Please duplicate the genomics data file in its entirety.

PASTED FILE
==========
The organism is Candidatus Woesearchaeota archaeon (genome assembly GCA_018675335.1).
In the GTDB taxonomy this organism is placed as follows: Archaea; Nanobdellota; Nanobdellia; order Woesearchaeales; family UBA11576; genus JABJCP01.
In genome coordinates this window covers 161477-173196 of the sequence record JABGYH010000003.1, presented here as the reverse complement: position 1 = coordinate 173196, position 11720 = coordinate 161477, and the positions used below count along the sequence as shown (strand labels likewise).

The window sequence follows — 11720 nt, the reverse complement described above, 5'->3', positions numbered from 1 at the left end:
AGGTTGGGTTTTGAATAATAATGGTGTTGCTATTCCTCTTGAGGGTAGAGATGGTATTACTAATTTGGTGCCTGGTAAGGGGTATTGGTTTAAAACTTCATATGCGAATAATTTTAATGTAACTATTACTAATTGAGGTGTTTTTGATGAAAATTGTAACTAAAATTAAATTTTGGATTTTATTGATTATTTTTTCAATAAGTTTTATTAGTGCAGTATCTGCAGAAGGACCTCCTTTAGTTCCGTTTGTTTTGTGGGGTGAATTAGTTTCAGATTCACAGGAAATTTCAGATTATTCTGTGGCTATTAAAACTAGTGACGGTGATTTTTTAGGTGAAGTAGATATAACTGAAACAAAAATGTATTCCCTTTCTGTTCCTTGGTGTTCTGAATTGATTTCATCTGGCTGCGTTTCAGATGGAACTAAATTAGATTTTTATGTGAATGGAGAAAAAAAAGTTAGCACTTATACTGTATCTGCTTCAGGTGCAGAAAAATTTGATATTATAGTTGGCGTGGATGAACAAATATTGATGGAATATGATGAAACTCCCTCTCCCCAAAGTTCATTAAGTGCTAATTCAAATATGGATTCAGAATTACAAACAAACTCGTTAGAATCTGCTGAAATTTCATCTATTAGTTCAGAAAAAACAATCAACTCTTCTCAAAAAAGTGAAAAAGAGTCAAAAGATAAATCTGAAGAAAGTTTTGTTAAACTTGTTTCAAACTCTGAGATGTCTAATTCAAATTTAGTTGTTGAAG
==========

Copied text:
The organism is Candidatus Woesearchaeota archaeon (genome assembly GCA_018675335.1).
In the GTDB taxonomy this organism is placed as follows: Archaea; Nanobdellota; Nanobdellia; order Woesearchaeales; family UBA11576; genus JABJCP01.
In genome coordinates this window covers 161477-173196 of the sequence record JABGYH010000003.1, presented here as the reverse complement: position 1 = coordinate 173196, position 11720 = coordinate 161477, and the positions used below count along the sequence as shown (strand labels likewise).

The window sequence follows — 11720 nt, the reverse complement described above, 5'->3', positions numbered from 1 at the left end:
AGGTTGGGTTTTGAATAATAATGGTGTTGCTATTCCTCTTGAGGGTAGAGATGGTATTACTAATTTGGTGCCTGGTAAGGGGTATTGGTTTAAAACTTCATATGCGAATAATTTTAATGTAACTATTACTAATTGAGGTGTTTTTGATGAAAATTGTAACTAAAATTAAATTTTGGATTTTATTGATTATTTTTTCAATAAGTTTTATTAGTGCAGTATCTGCAGAAGGACCTCCTTTAGTTCCGTTTGTTTTGTGGGGTGAATTAGTTTCAGATTCACAGGAAATTTCAGATTATTCTGTGGCTATTAAAACTAGTGACGGTGATTTTTTAGGTGAAGTAGATATAACTGAAACAAAAATGTATTCCCTTTCTGTTCCTTGGTGTTCTGAATTGATTTCATCTGGCTGCGTTTCAGATGGAACTAAATTAGATTTTTATGTGAATGGAGAAAAAAAAGTTAGCACTTATACTGTATCTGCTTCAGGTGCAGAAAAATTTGATATTATAGTTGGCGTGGATGAACAAATATTGATGGAATATGATGAAACTCCCTCTCCCCAAAGTTCATTAAGTGCTAATTCAAATATGGATTCAGAATTACAAACAAACTCGTTAGAATCTGCTGAAATTTCATCTATTAGTTCAGAAAAAACAATCAACTCTTCTCAAAAAAGTGAAAAAGAGTCAAAAGATAAATCTGAAGAAAGTTTTGTTAAACTTGTTTCAAACTCTGAGATGTCTAATTCAAATTTAGTTGTTGAAG